You know I think prosecuting Roger Clemens is a giant waste of time and money. And that the prosecution really shouldn't get to do it a second time since they're the ones who screwed up the first time necessitating a mistrial. Turns out I'm not alone in thinking the prosecution is wasteful and shouldn't continue. Some jurors at the first trial think so, too.
The idea being that maybe Congress has much, much bigger things to be worrying about these days than whether baseball players are using steroids or other performance enhancing drugs and whether players weren't exactly up front with Congress about these matters. In an era of giant deficit, debts, unemployment, partisanship, war, etc., perhaps cleaning up baseball really should be left to MLB.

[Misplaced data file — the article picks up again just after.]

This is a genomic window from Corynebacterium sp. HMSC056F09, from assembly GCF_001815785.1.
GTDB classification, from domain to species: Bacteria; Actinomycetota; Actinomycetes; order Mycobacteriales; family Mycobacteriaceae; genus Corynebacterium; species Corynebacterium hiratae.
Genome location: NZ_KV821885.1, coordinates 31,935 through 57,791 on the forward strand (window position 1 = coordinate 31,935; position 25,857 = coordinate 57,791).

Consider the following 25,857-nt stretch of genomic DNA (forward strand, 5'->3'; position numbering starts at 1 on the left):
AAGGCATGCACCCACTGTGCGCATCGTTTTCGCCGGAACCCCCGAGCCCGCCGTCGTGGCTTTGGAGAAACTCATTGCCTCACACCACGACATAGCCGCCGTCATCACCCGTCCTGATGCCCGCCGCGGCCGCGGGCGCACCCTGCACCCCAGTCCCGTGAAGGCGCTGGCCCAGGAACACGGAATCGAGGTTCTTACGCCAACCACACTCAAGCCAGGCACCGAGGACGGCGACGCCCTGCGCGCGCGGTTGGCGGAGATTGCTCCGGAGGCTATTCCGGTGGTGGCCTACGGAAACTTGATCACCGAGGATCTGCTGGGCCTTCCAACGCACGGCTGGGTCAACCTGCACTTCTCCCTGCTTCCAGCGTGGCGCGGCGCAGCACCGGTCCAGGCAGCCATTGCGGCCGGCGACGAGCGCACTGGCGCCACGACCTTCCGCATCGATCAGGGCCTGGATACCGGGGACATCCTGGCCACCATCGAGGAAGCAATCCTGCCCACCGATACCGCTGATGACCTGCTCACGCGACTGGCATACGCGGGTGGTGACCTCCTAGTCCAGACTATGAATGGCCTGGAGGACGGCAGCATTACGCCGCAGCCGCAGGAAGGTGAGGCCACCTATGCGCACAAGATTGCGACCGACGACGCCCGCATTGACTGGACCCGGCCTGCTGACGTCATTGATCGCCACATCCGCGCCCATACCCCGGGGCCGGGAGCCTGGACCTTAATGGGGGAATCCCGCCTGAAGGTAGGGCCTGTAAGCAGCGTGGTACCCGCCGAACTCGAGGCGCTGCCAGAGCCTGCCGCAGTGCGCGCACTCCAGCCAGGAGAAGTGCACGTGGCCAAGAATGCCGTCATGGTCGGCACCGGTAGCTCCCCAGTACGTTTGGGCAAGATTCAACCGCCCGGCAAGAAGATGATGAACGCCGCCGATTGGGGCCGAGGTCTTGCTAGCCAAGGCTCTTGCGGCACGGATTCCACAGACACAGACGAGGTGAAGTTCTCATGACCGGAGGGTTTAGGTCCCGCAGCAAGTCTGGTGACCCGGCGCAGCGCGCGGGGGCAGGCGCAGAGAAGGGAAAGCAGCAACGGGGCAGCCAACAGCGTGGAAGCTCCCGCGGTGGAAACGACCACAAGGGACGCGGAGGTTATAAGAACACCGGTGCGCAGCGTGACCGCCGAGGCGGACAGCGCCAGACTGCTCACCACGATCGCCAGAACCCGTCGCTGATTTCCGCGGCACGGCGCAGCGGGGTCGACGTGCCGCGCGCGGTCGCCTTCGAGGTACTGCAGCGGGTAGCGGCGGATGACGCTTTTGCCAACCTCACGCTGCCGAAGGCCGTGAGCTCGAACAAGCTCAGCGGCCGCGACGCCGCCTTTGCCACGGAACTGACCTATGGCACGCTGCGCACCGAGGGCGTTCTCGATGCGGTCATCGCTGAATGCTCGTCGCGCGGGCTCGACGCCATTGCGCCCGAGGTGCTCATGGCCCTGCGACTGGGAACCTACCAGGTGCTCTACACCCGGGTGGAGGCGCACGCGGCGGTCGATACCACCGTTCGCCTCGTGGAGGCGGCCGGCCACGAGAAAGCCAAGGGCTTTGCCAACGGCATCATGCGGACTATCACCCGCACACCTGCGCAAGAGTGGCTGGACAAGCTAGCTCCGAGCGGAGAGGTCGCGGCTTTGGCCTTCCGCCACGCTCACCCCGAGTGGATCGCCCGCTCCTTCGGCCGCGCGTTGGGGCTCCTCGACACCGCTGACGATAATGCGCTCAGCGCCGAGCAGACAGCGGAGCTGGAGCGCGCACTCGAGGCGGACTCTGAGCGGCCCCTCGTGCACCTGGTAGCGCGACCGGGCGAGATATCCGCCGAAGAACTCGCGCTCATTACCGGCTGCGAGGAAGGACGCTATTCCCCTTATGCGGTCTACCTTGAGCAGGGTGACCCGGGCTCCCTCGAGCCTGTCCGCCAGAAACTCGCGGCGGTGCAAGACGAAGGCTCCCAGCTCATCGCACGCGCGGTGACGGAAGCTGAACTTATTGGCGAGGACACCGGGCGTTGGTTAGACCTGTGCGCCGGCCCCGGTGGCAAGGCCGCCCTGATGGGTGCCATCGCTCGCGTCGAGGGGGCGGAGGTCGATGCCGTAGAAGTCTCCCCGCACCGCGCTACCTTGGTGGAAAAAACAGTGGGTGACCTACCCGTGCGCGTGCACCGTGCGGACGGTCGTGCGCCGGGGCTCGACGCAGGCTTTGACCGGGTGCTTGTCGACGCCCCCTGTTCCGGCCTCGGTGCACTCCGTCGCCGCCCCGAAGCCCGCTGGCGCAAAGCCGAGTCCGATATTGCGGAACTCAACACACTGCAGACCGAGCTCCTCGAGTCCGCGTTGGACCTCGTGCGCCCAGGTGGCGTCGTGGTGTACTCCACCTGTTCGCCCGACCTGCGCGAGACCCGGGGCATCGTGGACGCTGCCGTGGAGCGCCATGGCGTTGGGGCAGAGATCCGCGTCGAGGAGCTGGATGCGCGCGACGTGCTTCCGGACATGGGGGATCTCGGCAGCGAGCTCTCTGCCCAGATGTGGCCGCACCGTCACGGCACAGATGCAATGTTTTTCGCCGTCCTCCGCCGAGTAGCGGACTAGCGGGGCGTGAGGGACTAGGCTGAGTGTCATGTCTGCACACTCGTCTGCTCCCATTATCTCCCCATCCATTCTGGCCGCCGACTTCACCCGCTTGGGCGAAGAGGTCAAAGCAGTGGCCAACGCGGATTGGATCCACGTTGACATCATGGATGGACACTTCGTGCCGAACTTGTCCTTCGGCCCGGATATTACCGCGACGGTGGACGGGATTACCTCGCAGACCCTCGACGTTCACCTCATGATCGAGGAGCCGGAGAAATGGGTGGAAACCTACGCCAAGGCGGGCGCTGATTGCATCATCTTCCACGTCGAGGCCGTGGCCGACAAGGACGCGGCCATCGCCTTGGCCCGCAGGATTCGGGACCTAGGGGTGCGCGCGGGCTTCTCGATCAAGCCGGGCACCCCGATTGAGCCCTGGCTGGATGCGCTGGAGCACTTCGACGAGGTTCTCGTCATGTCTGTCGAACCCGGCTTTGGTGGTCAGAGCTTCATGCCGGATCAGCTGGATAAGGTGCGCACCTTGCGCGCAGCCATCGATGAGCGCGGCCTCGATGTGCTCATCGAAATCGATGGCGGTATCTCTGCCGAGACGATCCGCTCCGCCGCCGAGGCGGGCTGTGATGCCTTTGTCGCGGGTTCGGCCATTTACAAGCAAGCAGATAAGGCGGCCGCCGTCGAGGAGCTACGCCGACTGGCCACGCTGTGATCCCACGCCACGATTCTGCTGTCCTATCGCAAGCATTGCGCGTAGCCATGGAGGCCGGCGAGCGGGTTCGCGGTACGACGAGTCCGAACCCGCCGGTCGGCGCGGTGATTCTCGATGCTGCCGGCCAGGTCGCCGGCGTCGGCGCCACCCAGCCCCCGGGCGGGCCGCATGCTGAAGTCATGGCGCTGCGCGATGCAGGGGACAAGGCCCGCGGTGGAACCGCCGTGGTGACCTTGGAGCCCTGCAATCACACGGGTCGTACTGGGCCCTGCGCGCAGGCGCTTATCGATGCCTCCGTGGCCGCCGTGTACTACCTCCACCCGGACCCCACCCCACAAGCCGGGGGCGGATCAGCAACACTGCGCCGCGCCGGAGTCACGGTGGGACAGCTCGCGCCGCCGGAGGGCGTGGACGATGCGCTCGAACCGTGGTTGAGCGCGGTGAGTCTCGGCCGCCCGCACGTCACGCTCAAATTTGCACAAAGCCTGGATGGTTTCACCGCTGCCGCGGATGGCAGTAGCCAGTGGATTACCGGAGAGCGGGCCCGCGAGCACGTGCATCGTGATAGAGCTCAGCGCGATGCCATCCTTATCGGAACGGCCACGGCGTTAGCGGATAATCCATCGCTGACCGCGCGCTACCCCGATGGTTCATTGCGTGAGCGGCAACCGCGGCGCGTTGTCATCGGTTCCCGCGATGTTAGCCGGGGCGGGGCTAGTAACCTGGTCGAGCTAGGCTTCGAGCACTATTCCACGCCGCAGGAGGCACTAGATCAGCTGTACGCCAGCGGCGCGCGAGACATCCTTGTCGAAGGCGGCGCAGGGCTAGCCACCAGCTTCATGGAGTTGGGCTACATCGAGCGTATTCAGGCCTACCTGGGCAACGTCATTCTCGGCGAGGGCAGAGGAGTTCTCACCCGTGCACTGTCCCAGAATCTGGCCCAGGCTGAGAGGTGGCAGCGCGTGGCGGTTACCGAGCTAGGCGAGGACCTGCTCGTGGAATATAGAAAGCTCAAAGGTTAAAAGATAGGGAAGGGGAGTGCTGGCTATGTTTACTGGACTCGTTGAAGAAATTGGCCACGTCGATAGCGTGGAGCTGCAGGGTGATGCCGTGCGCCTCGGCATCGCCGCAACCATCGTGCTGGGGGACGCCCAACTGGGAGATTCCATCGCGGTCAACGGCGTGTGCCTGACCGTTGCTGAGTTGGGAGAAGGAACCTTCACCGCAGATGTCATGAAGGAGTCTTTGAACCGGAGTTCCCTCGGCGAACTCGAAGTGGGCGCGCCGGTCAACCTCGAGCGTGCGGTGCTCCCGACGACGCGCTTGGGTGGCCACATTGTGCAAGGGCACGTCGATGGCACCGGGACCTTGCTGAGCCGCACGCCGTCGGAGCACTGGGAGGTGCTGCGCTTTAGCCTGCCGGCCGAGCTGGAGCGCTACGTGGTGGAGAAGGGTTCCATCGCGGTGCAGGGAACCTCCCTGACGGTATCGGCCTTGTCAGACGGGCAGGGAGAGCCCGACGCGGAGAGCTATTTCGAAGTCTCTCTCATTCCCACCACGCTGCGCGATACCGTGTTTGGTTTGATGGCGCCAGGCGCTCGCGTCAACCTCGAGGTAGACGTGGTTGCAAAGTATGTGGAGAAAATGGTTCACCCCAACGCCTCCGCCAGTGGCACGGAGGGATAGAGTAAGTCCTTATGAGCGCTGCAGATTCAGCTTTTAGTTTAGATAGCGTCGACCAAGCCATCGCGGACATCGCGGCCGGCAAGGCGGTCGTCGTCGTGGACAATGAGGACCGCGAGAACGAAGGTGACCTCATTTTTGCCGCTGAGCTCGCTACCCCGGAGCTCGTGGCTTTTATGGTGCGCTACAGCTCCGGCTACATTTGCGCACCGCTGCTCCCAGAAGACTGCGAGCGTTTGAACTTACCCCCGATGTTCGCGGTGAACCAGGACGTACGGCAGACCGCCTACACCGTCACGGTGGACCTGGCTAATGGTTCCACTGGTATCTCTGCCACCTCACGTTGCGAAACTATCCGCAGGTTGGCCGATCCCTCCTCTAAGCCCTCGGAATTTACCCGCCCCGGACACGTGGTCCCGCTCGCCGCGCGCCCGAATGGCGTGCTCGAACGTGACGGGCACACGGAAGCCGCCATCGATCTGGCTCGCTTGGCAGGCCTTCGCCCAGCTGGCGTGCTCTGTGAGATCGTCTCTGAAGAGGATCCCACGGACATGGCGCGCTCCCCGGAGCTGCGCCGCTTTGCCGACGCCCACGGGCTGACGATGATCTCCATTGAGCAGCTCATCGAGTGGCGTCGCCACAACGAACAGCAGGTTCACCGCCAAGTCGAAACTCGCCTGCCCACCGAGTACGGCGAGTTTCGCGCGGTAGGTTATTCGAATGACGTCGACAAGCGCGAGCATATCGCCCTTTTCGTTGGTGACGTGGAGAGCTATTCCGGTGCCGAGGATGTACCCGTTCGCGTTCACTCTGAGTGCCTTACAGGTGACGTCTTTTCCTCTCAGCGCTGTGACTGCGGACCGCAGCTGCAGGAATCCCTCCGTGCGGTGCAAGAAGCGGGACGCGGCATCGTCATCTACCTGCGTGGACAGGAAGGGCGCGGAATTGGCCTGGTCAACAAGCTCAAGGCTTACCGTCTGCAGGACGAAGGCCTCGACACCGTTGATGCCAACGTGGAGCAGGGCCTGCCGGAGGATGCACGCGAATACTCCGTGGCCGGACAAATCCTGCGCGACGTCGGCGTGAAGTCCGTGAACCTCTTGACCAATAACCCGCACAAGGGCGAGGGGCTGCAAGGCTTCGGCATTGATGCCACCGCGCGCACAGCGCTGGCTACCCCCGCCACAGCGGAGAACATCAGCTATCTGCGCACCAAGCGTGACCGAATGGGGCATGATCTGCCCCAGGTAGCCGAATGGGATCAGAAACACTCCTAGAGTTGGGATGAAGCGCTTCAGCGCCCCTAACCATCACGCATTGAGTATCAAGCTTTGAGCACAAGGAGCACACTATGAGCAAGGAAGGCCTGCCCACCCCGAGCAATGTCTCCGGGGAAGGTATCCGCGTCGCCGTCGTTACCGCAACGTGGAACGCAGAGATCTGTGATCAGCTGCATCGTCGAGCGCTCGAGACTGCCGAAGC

It's also probably that the Department of Justice could be prioritizing their resources better. I get being offended that someone allegedly lied to Congress. But not everything that can be prosecuted as a crime should be. I have to believe that there are worthier uses of these prosecuting attorneys' time than this particular case. In the most respectful way possible, might I suggest that at the very least, the DoJ should take some of the money going toward this silly prosecution and put it into training its attorneys on how to avoid committing misconduct and how to comply with their duties to share exculpatory evidence with defense counsel?
Jury selection at Clemens' second trial is set to begin Monday. At this point, it's probably too late to avoid inconveniencing all the people who have been summoned to jury duty. But, still, it would be pretty nice, refreshing, if the prosecutors would walk into court Monday morning and announce that despite their good faith belief that they have sufficient evidence to proceed to trial, they have decided to exercise discretion and drop the matter. Save the taxpayers a little money. They won't do it, of course. Prosecutors really don't like to let things go like that. But it would be nice to see.